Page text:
Monthly Archives: May 2017

CFP: Philosophy Across the Americas: Thinking La Frontera

Dear readers, the Center for Mexican American Studies at the University of Texas Rio Grande Valley and the Department of Philosophy of South Texas have a call for submissions to their upcoming conference to be hosted in McAllen, Texas, November 2-4, 2017. Among the wide list of suggested topics available in the poster, the organizers are looking for submissions that examine Borderlands identities, Borders and Border Walls, Immigration, and Borderlands Spirituality. The deadline to apply is August 1 with notification of a decision on September 15.

Individual abstracts should be 500-750 words, while panel abstracts should be 1,000 words, and provide a description of each presenters’ contribution. There will be an anonymous review of abstract submissions, please include in a separate document, your name, affiliation, contact information, a brief bio, and presentation title.

To submit your proposal packet click this link, be sure to write “Submission” in the subject line.

For more information, review the poster, or write Dr. Aaron Wilson.

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Job Alert: Race & Ethnicity in US History (TT)

Dear readers, the University of Toledo’s History Department has launched a search for applicants to fill a tenure-track position for a Modern American Historian whose work focuses on race and ethnicity. The selected candidate will teach U.S. and World History surveys, as well as upper-level and graduate (MA & PhD) courses in U.S. History, historiography, and methods.

Applicants must submit a cover letter, CV, teaching experience (evaluations, syllabi, etc.), and a writing sample, plus four letters of recommendation.

The department will begin evaluating submissions on June 30th and continue until the position is filled. Candidates must have a PhD in History or have scheduled their defense by October 1st, 2017. The position is scheduled to begin in fall 2017.

For more information, or to apply, follow the link.

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Job Alert: PCB-AHA Executive Director

Dear readers, the Pacific Coast Branch of the American Historical Association reached out to us to inform you that they’re conducting a search for a new executive director and institutional home. The position begins on January 1, 2018. The deadline to apply is July 1st, and applicants are asked to submit a cover letter, full CV, and two letters of recommendation (including one from a department chair or dean describing the support the institution will offer). Potential applicants should speak to their chair or dean about this position and the support they can provide. Preferred applicants will have tenure and be involved with the PCB-AHA. In addition, the search has listed specific responsibilities for the director, which are:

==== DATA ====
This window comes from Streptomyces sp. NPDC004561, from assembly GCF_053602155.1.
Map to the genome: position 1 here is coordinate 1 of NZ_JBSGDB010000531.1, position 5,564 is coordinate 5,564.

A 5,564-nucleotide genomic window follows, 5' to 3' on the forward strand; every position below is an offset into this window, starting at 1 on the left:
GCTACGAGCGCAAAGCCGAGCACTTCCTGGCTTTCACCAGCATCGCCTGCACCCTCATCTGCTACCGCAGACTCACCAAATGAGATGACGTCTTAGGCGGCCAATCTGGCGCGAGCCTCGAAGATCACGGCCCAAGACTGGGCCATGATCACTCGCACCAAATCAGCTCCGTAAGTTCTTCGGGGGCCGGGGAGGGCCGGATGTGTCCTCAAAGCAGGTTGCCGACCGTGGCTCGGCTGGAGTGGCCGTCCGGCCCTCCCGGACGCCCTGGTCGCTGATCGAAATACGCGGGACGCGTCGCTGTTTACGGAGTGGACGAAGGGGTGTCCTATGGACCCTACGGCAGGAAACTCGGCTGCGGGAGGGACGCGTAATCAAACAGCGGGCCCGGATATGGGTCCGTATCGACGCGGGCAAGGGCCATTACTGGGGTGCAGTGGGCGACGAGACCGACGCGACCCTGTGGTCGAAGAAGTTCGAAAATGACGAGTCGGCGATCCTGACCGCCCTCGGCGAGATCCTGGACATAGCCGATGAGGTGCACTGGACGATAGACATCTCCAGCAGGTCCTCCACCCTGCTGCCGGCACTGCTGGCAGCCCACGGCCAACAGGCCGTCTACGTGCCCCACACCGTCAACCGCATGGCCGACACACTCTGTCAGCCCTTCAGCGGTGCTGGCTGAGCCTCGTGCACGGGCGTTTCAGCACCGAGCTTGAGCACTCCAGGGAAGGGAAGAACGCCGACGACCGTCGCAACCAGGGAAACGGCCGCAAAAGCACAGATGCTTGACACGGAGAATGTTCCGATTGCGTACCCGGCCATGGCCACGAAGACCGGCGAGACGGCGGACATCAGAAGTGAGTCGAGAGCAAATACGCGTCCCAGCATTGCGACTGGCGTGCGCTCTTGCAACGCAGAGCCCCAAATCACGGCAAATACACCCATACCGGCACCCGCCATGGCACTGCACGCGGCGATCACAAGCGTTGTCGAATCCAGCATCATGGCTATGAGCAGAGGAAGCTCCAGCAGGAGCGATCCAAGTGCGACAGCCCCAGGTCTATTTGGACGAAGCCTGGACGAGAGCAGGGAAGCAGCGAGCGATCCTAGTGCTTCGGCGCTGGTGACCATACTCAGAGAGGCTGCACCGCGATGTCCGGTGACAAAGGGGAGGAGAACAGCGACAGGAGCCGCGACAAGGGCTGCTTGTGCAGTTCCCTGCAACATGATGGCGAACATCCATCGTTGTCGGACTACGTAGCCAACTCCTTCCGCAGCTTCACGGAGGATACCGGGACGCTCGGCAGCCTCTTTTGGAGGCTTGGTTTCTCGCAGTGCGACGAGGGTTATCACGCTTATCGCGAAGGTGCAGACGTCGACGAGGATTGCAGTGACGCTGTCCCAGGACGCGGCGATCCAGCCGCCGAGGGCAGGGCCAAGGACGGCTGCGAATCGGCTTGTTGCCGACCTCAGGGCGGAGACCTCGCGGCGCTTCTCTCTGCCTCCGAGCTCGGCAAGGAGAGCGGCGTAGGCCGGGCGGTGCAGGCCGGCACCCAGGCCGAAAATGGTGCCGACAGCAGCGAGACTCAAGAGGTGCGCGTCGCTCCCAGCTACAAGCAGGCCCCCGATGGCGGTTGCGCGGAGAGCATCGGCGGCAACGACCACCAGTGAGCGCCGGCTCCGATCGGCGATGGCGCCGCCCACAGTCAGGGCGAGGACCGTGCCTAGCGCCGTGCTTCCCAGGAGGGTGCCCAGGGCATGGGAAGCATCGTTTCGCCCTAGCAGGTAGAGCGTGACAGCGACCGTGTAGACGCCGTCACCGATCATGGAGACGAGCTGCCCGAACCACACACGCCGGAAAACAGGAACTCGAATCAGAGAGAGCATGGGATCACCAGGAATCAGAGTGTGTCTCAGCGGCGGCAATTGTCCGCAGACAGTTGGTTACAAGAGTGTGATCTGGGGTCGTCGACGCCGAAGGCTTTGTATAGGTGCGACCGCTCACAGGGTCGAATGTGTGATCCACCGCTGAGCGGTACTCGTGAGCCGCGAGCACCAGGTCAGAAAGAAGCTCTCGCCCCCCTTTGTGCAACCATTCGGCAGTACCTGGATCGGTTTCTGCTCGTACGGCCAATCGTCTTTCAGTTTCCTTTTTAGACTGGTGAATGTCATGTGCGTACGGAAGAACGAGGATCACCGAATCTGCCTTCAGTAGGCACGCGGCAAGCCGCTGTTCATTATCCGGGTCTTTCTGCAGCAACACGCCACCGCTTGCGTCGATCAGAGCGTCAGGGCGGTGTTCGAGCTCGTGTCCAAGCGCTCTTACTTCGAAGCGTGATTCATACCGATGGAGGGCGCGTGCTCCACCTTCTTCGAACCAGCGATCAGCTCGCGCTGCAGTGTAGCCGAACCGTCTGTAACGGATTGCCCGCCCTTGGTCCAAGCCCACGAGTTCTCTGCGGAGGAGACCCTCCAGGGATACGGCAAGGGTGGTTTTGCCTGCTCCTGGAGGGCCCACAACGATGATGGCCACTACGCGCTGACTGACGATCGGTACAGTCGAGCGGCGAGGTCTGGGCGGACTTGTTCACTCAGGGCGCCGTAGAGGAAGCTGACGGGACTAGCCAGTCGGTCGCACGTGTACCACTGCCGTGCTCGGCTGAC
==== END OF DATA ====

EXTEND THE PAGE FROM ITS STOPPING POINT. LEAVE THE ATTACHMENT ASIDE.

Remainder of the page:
* Planning and oversight of the annual meeting;
* Coordinating and communicating with the AHA;
* Oversight of the program of the annual meeting;
* Coordinating fundraising for the organization;
* Oversight and monitoring of the prize committees and nominating committee;
* Hosting and updating the PCB website;
* Working effectively with the PCB President, Council, and PCB committees: the local arrangements committee and program committee appointed for each annual meeting, the standing finance committee (to oversee investments, maintain bank records, prepare taxes with the accountant, solicit patron support, and write the annual financial report), and the nominating and prize committees.

Please submit applications via email to Katherine Morrissey, current president of the PCB-AHA, and Janet Ward, chair of the search committee. Interviews are expected to be conducted at the annual meeting of the PCB-AHA, which will be held at CSU Northridge from August 3-5, this year. Potential applicants are also encouraged to reach out to members of the search committee if they have question. For more information, visit the listing.

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Border Tourism, National Security, and “the Other”: Trump’s Gilded Age in Historical Perspective

This post is adapted from a conference presentation the author gave at the XII Jornadas Internacionales: Historia, Patrimonia y Frontera delivered at the Universidad Autónoma de Baja California in Tijuana on May 5th, 2017. It is drawn, in part, from his work on road building and motor mobility in Mexico, which has been published in Mexican Studies and the Journal of Transport History. -ed

From the lobby of his gold-plated tower, when Donald Trump announced his intention to run for president, he called Mexicans “rapists” and “criminals.” On the campaign trail, he repeatedly spoke about Mexico as a dangerous place to justify the construction of a physical barrier on the US southern border. In one debate, he referred to undocumented immigrants as “bad hombres” who would be deported once he was elected. This rhetoric is hurtful and gross, but it is not new.

It is part of a historical process with deep roots in racism and prejudice that has marked social, cultural, political, and economic relations between Mexico and the United States. This post looks briefly at this history during the twentieth century, focusing on the way that tourism, security and mobility in the U.S.-Mexico borderlands have shaped the question of “otherness” and continue to shade cultural perceptions in both countries.